There are many reports of strange cults which enthral their followers and cut themselves off from the world. Invariably led by gurus, or "spiritual leaders", the fruit of these cults are mass suicides in the South American jungle or the self-immolation of hundreds in besieged fortresses. This study provides an examination of these men and women and of those who follow them. It takes as example some of those considered to be modern gurus - James Jones, David Koresh, the Bhagwan Shree Rajneesh, Gurdjieff and others - and establishes what each of them has in common. It then examines what they share with other gurus whose teachings are accepted or at least respected - Jung, Freud, Ignatius Loyola, Jesus himself - and finds some startling continuities.
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Feet of Clay: A Study of GurusFrom the Back Cover:
There are said to be at least six hundred New Religious Movements in Britain, and many more in other parts of the world. They range from benign, charitable organisations to corrupt, dangerous cults which may end in murder or mass suicide. Since cults have a special appeal to the young, anxious parents have prompted a good deal of research into who joins cults and why. Less has been written about the gurus who institute and lead such movements.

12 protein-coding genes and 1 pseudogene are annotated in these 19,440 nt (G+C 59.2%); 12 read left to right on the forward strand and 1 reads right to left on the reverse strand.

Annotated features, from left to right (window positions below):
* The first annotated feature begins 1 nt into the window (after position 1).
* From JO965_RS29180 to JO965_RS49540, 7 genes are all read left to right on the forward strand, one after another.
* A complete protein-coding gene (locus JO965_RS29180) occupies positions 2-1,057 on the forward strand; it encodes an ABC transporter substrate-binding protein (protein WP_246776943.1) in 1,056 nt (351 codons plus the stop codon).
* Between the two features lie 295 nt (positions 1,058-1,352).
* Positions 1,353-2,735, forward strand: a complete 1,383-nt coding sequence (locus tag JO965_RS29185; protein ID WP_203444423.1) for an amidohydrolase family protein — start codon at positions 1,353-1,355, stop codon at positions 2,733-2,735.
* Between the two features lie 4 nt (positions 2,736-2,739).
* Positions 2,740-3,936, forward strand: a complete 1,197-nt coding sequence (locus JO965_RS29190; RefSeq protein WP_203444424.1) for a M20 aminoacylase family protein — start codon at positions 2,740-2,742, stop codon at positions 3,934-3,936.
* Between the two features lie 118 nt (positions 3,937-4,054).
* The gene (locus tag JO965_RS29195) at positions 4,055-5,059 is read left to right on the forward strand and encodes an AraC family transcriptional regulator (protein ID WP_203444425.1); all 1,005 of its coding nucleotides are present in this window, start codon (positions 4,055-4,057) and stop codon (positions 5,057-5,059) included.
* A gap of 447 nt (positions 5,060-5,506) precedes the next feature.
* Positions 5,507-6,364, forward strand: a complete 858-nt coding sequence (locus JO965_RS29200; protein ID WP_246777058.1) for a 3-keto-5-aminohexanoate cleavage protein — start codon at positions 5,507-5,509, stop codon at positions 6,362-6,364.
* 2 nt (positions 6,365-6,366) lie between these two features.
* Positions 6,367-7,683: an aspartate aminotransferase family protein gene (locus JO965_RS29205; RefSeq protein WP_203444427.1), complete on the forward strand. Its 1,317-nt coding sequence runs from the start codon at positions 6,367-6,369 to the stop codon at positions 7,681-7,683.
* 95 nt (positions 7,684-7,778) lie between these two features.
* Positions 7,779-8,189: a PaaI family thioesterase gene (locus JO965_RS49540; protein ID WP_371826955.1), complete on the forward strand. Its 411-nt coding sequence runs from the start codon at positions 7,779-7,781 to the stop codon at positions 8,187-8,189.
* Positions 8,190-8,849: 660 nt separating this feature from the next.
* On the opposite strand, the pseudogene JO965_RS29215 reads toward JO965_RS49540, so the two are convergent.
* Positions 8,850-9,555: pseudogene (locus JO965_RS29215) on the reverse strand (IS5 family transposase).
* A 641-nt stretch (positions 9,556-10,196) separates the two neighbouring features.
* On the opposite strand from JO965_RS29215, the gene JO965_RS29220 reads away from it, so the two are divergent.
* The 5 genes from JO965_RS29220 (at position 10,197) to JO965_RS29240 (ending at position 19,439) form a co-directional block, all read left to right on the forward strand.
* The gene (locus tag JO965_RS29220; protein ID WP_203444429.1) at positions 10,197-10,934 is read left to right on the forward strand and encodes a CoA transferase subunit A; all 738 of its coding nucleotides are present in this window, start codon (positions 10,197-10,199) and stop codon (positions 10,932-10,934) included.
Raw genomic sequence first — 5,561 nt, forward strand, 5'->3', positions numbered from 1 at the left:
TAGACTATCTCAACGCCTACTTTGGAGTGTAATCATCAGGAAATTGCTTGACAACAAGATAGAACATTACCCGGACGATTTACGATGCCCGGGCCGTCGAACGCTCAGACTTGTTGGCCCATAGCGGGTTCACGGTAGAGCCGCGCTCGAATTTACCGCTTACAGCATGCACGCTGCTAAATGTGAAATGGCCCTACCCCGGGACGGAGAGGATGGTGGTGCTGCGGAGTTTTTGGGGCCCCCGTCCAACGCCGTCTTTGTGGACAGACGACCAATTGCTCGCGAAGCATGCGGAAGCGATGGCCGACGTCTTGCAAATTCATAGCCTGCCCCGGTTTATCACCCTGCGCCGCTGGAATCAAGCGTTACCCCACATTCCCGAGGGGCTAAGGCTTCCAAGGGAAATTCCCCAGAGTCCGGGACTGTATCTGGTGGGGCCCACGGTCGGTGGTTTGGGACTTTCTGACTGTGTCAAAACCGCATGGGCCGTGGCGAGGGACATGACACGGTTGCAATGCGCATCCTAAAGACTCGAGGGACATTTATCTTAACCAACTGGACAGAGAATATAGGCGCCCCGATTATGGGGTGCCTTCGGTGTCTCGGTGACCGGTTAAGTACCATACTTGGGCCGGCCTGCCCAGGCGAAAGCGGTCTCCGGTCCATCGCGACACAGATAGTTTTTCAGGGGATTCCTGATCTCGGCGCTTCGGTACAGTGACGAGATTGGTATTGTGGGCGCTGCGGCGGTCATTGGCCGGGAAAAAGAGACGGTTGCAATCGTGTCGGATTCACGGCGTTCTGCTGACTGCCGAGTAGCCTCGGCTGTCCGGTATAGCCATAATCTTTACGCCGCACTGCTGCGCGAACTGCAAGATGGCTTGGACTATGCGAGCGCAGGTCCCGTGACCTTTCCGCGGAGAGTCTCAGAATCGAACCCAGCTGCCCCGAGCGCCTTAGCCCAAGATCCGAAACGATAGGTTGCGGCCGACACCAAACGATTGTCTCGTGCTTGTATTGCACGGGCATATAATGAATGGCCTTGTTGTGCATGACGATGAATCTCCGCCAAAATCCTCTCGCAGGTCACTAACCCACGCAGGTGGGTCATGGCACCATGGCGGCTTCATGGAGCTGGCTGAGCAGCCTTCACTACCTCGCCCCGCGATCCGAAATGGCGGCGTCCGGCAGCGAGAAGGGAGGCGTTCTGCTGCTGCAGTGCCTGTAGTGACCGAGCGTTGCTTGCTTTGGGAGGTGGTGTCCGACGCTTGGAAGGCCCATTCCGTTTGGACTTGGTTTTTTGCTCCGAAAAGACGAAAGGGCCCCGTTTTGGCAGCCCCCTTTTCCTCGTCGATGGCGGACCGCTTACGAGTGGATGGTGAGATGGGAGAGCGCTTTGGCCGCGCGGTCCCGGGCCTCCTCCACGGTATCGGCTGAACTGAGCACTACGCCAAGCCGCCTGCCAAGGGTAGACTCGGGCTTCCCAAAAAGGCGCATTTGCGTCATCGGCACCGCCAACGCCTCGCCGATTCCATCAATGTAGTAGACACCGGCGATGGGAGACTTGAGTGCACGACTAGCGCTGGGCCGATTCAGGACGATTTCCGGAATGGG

Gurus are extraordinary individuals who cast doubt upon current psychiatric distinctions between sanity and madness. A guru convinces others that he knows – a persuasive capacity which can bring illumination but which may also and in disaster.
Anthony Storr’s new book is a study of some of the best-known gurus, ranging from monsters such as Jim Jones or David Koresh, to saints such as Ignatius of Loyola. It includes both Freud and Jung because, as Storr demonstrates, what ostensibly began as a scientific investigation became, in each case, a secular path to salvation.
'Feet of Clay' is one of Anthony Storr’s most original and illuminating books. It demonstrates that most of us harbour irrational beliefs, and discusses how the human wish for certainty in an insecure world leads to confusing delusion with truth. No-one knows, in the sense that gurus claim that they know. Maturity requires us to be able to tolerate doubt. The book ends with reflections upon why human beings need gurus at all, and indicates how those in need of guidance can distinguish the false and dangerous from the genuine and good.
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Book Description HarperCollins Publishers Ltd, 1997. Paperback. Book Condition: Brand New. 280 pages. In Stock. Bookseller Inventory # __0006384234
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Book Description HarperCollins Publishers Ltd, 1997. Paperback. Book Condition: New. Bookseller Inventory # P110006384234
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